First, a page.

ST. AMANT, LA (WAFB) - Small business owners who were turned away for financial assistance and SBA loans after the August 2016 flood are being given another chance to get the money they need to reopen their doors.
There's little bit of everything at this small business along Hwy. 431 in St. Amant. Duckroost Seafood is a hot spot for locals. Owner, David Roques, knows most of them by name.
"Most of my customers I've seen, I know," said Roques.
He's got a breakfast, lunch, and dinner crowd too. Roques says business is good, but it took a huge hit last August.
"We sandbagged, we pumped, and in about two hours, it went over our sandbags, up to about four feet of water in the store," said Roques.
He says the flood destroyed everything inside. Roques had flood insurance, but it did not cover contents or the money he lost while Duckroost was closed for nearly three months for repairs.
"We went to our bank. They made us a loan and made it easy, but there were costs. We had to pay fees, interest until the flood insurance came through and got a final check," said Roques.
Duckroost is on a long list of businesses impacted by the flood. Former Ascension Parish President Tommy Martinez says he's been making his rounds.
"We received a list from the assessor and there's about 85 businesses that were affected," said Martinez.
Martinez, who is now an outreach coordinator for South Central Planning and Development Commission, is trying to get the word out about a HUD gr ant for small business owners being made available through the Restore Louisiana Program.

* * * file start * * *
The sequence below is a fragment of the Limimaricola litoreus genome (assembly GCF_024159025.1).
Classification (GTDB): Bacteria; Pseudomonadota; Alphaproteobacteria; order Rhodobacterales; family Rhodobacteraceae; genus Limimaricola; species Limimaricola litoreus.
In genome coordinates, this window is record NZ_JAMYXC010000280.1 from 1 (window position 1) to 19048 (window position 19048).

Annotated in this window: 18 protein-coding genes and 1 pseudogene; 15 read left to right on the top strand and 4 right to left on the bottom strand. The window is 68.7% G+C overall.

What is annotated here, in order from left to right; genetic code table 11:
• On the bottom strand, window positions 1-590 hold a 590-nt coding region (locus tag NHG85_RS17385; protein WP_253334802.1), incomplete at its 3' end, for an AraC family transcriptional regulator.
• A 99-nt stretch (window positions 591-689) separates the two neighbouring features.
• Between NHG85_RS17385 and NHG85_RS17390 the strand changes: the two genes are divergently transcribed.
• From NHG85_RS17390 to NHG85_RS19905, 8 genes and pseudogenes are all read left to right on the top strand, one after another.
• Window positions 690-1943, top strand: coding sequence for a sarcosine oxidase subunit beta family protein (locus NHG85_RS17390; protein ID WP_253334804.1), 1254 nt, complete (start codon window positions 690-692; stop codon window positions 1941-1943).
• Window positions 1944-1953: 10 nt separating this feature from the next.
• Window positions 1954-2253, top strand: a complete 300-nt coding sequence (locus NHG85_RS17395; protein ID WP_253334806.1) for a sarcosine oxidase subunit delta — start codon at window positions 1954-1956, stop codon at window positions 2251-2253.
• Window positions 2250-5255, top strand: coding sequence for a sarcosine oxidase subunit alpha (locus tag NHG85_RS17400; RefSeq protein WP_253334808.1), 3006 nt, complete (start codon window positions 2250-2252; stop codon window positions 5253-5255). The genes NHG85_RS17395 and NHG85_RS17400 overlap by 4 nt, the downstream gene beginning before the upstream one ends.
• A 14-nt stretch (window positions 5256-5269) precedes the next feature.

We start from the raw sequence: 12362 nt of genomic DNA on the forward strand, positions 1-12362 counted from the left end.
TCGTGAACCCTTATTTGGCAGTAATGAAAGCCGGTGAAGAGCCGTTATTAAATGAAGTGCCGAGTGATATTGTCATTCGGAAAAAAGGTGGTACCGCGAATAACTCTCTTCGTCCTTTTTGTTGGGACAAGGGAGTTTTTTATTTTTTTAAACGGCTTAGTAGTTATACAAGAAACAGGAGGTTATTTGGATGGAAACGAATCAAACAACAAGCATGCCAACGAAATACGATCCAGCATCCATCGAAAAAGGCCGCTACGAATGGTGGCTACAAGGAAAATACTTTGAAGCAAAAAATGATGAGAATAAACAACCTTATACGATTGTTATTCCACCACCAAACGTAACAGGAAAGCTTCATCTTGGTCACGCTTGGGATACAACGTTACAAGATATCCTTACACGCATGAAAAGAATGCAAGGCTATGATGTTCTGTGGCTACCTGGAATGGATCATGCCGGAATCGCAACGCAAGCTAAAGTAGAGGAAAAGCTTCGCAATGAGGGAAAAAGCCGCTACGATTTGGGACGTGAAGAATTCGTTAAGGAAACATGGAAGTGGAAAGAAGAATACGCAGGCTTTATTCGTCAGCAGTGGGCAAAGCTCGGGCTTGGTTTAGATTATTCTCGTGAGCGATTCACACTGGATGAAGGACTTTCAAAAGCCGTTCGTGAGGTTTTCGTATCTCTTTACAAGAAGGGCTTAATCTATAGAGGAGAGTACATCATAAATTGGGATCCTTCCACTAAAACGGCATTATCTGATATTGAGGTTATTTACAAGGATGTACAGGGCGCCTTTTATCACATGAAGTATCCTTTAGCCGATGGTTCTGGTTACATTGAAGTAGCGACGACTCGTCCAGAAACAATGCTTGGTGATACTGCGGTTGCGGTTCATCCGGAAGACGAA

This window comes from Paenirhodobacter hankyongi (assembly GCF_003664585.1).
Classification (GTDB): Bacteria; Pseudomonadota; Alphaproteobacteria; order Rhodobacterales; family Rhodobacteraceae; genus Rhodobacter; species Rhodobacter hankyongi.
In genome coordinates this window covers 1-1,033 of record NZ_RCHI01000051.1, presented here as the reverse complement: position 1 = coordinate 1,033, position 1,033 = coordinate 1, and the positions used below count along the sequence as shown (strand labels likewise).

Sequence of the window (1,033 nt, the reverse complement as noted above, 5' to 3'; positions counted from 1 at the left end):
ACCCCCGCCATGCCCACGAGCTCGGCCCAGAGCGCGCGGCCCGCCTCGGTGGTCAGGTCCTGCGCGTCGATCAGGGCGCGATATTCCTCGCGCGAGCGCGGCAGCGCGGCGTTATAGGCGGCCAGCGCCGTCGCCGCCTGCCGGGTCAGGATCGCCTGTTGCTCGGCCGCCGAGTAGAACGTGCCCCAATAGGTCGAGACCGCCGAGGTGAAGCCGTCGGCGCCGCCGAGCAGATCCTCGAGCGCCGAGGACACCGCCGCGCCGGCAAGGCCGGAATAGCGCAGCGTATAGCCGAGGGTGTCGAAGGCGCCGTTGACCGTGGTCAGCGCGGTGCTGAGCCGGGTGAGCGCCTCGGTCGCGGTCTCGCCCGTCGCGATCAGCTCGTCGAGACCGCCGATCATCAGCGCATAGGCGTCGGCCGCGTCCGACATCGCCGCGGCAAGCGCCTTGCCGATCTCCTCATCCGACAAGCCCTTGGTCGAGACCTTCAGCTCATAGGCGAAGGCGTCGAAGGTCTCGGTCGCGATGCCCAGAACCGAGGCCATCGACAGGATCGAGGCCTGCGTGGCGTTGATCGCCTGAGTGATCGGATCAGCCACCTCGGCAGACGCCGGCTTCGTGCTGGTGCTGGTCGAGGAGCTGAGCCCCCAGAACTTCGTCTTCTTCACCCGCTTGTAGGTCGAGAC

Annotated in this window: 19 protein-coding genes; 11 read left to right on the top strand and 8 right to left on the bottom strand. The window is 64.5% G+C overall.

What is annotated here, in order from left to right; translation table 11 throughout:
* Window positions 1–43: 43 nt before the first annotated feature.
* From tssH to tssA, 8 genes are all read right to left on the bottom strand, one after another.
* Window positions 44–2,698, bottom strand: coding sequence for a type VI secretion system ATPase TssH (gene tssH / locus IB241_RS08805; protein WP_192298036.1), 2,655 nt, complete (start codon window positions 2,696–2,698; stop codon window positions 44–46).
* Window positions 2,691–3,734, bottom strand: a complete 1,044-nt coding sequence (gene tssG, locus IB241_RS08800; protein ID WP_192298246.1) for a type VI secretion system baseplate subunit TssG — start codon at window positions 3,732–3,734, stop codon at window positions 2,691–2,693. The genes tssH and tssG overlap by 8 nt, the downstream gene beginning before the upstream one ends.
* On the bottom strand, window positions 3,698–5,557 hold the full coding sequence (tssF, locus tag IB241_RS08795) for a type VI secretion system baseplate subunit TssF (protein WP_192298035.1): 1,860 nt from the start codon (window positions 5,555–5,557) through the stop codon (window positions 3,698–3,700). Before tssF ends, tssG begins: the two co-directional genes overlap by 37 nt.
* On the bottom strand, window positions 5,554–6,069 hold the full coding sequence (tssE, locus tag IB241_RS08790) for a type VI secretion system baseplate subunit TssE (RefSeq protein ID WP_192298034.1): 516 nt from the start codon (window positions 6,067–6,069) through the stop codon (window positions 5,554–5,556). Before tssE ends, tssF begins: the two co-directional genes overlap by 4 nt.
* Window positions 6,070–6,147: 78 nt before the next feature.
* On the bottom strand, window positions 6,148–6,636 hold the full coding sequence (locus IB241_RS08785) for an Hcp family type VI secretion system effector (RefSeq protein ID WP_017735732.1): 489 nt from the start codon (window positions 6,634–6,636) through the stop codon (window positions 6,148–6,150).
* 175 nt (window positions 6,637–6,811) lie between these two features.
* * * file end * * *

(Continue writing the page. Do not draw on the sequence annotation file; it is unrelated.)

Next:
"If they have 1 to 50 employees, they'll qualify for this loan or they have $10,000 out of pocket expenses that they can show, they will qualify for this loan," said Martinez.
South Central Planning expects to have $12 million to begin offering loans in July. Regional planner, Anna Choudhuri, says the loans will be interest free, with nothing down, and no out of pocket expenses for loans that are paid off in five years. She added businesses that were not damaged by the flood, but still took a financial hit from it also qualify.
"If it's a business that had customer base in the 51 parish area [impacted by the flood], if they can show that they lost revenue from 2014 to 2015 to 2016, then that qualifies them," said Choudhuri.
Roques says the loan will help him recoup some of the money he lost trying to save his business during the historic event. "For me, it would help cover all these costs that weren't really ever covered by anyone else," said Roques.
It also means he can, once again, invest in upgrades to make Duckroost an even better place for locals to visit. The deadline to apply for the loan is June 30. The money will be dispersed between July and December 31.
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